Columbia Springer Update

How murky has the lower Lower Columbia been?

So murky that one springer angler fishing the Cathlamet area last weekend decided to shorten up his 5-foot leader between Fish Flash and herring because otherwise he doubted any fish would even see his bait behind the flasher.

“Visibility sucked,” says Jim Uehara, who is also a manager in the Washington Department of Fish & Wildlife’s Inland Fisheries Division.

With all this winter’s rains, the Willamette and Cowlitz have both been mudding up the Columbia.

“I don’t think it was 3 feet, more like 2 1/2,” he says.

Uehara came home with two over two days, but says he had to cover ground and practically hit the fish on the head with his bait.

Indeed, the lower end of the mighty river has seen the best bite in recent days.

According to fresh data from ODFW, anglers fishing below the Wauna powerlines near Cathlamet averaged .60 springers a boat last weekend.

That’s about 50 percent better than fishermen in the Portland-to-Longview stretch, who averaged .39 Chinook a boat.

Those fishing the Troutdale/Camas area only managed .07 salmon a sled.

However, a little birdy tells us they’ve found some springers above Chinook Landing in very shallow water, though getting them to bite has proved to be another thing.

Bankies plunking the estuary also did better than their upstream compadres, averaging .13 springers vs .06 from Portland to Longview.

Here are the raw numbers from ODFW:

Troutdale Boats:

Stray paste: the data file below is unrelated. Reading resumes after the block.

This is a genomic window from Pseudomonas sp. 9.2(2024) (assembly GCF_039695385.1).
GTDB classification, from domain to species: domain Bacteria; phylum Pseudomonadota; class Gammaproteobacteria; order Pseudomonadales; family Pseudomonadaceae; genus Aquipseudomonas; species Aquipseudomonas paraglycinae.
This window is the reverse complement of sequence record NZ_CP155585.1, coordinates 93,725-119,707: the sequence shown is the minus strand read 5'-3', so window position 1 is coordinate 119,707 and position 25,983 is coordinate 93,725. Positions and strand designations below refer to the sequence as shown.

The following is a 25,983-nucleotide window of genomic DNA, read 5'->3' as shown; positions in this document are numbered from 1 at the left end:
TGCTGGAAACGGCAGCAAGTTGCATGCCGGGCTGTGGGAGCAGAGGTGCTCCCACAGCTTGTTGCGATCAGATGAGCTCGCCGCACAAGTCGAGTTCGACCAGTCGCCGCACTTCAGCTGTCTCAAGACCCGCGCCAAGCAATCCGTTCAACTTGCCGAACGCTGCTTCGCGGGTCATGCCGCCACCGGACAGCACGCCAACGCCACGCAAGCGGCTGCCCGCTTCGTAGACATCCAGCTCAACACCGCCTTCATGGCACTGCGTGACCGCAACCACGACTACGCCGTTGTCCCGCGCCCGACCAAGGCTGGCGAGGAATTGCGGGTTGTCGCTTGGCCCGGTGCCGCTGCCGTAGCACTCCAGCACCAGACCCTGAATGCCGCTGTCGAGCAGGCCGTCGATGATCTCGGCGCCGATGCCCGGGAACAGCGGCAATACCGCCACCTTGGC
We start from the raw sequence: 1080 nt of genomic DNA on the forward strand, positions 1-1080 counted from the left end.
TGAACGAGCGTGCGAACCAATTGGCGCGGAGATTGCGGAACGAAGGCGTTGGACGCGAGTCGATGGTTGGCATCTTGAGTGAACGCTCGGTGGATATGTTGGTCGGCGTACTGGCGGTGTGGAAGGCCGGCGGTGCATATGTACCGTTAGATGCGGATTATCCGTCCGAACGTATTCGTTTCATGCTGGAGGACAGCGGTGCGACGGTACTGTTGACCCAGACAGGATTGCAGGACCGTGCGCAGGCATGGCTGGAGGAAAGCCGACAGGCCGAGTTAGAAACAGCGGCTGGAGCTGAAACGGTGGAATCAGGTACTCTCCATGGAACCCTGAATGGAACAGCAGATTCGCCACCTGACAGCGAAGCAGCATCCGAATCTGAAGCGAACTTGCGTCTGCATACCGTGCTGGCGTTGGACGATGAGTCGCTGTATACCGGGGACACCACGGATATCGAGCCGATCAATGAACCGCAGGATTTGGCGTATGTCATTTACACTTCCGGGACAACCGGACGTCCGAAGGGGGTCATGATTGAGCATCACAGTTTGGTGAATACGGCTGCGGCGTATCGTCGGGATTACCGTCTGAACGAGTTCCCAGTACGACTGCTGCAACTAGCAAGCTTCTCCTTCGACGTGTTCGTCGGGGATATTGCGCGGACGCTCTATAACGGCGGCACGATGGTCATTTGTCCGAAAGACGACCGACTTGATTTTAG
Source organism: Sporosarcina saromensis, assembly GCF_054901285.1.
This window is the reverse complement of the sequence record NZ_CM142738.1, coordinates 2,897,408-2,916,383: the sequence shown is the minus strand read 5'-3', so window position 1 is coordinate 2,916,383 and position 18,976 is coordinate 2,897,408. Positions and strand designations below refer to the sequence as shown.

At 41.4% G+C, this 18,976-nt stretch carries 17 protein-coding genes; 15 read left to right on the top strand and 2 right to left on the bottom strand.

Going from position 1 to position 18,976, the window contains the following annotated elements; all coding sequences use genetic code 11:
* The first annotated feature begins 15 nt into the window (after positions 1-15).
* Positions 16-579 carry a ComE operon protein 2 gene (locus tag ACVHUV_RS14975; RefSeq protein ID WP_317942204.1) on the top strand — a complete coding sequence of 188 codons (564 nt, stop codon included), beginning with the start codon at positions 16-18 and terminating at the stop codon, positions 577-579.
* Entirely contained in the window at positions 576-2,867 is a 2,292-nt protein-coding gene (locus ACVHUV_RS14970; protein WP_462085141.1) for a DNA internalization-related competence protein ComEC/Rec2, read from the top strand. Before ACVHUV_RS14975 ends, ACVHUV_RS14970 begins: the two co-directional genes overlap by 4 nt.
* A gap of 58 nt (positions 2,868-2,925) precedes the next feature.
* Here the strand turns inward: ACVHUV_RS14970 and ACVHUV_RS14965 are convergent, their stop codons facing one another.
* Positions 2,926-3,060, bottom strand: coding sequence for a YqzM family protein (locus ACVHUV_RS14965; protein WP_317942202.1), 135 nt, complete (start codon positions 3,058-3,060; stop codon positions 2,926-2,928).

Weekend checking showed six adipose fin-clipped spring chinook kept, plus one unlipped spring chinook released for 102 boats (257 anglers).

Portland to Longview Bank:

Weekend checking showed 11 adipose fin-clipped spring chinook and 14 adipose fin-clipped steelhead kept, plus four unclipped spring chinook and two unclipped steelhead released for 245 bank anglers.

Portland to Longview Boats:

Weekend checking showed 80 adipose fin-clipped spring chinook and one adipose fin-clipped steelhead kept, plus 21 unclipped spring chinook released for 256 boats (726 anglers).

Estuary Bank: (Clatsop Spit to Wauna Powerlines):

Weekend checking showed one adipose fin-clipped spring chinook and two adipose fin-clipped steelhead kept, plus one unclipped steelhead released for eight bank anglers.

Estuary Boats (Tongue Point to Wauna Powerlines):

Weekend checking showed 21 adipose fin-clipped spring chinook and one adipose fin-clipped steelhead kept, plus four unclipped spring chinook released for 42 boats (115 anglers).

Tonight, commercial anglers have a four-hour gillnet fishery between the mouth of the Willamette and the mouth of the Columbia.

The timing doesn’t sit so well with some sport fishing interests.

“To conduct this fishery is a tough time when you have one of the most important recreational fisheries in Oregon and Washington finally starting to do well,” Ed Wickersham of the Coastal Conservation Association told Allen Thomas of The Columbian.

Netters are expected to catch 2,700 springers, 58 percent of which are predicted to be fish headed to tribs above Bonneville Dam.

Sport fishing continues through April 4 below Bonneville Dam. Boat fishing is only allowed below Rooster Rock.

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